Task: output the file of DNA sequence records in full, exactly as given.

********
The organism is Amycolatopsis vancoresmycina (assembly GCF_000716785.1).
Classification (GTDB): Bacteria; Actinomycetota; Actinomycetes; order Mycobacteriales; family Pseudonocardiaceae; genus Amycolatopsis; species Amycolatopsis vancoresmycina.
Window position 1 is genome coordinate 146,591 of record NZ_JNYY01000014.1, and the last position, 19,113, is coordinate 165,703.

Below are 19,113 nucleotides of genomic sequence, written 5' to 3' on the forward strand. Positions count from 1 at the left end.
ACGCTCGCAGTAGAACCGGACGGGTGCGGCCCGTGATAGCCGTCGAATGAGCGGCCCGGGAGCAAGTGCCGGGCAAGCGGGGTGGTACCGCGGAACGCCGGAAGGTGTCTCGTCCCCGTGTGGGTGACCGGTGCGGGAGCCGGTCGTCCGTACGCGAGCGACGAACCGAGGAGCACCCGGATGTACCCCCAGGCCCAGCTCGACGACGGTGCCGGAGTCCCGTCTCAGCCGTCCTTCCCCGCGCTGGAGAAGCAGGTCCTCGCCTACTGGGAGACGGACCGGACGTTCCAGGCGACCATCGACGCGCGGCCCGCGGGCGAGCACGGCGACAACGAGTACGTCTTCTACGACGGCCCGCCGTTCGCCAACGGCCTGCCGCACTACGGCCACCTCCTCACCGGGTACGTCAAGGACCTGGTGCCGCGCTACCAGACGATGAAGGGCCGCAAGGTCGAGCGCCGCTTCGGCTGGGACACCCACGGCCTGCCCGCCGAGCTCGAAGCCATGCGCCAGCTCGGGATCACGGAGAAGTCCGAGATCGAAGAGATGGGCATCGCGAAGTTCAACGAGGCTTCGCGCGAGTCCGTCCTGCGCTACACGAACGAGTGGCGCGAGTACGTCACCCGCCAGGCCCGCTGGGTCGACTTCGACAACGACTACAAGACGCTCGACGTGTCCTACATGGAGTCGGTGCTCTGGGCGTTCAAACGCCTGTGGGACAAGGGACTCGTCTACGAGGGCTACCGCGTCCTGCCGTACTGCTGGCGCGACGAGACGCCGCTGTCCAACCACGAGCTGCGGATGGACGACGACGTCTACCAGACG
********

The organism is Amycolatopsis vancoresmycina (assembly GCF_000716785.1).
Classification (GTDB): Bacteria; Actinomycetota; Actinomycetes; order Mycobacteriales; family Pseudonocardiaceae; genus Amycolatopsis; species Amycolatopsis vancoresmycina.
Window position 1 is genome coordinate 146,591 of record NZ_JNYY01000014.1, and the last position, 19,113, is coordinate 165,703.

Below are 19,113 nucleotides of genomic sequence, written 5' to 3' on the forward strand. Positions count from 1 at the left end.
ACGCTCGCAGTAGAACCGGACGGGTGCGGCCCGTGATAGCCGTCGAATGAGCGGCCCGGGAGCAAGTGCCGGGCAAGCGGGGTGGTACCGCGGAACGCCGGAAGGTGTCTCGTCCCCGTGTGGGTGACCGGTGCGGGAGCCGGTCGTCCGTACGCGAGCGACGAACCGAGGAGCACCCGGATGTACCCCCAGGCCCAGCTCGACGACGGTGCCGGAGTCCCGTCTCAGCCGTCCTTCCCCGCGCTGGAGAAGCAGGTCCTCGCCTACTGGGAGACGGACCGGACGTTCCAGGCGACCATCGACGCGCGGCCCGCGGGCGAGCACGGCGACAACGAGTACGTCTTCTACGACGGCCCGCCGTTCGCCAACGGCCTGCCGCACTACGGCCACCTCCTCACCGGGTACGTCAAGGACCTGGTGCCGCGCTACCAGACGATGAAGGGCCGCAAGGTCGAGCGCCGCTTCGGCTGGGACACCCACGGCCTGCCCGCCGAGCTCGAAGCCATGCGCCAGCTCGGGATCACGGAGAAGTCCGAGATCGAAGAGATGGGCATCGCGAAGTTCAACGAGGCTTCGCGCGAGTCCGTCCTGCGCTACACGAACGAGTGGCGCGAGTACGTCACCCGCCAGGCCCGCTGGGTCGACTTCGACAACGACTACAAGACGCTCGACGTGTCCTACATGGAGTCGGTGCTCTGGGCGTTCAAACGCCTGTGGGACAAGGGACTCGTCTACGAGGGCTACCGCGTCCTGCCGTACTGCTGGCGCGACGAGACGCCGCTGTCCAACCACGAGCTGCGGATGGACGACGACGTCTACCAGACG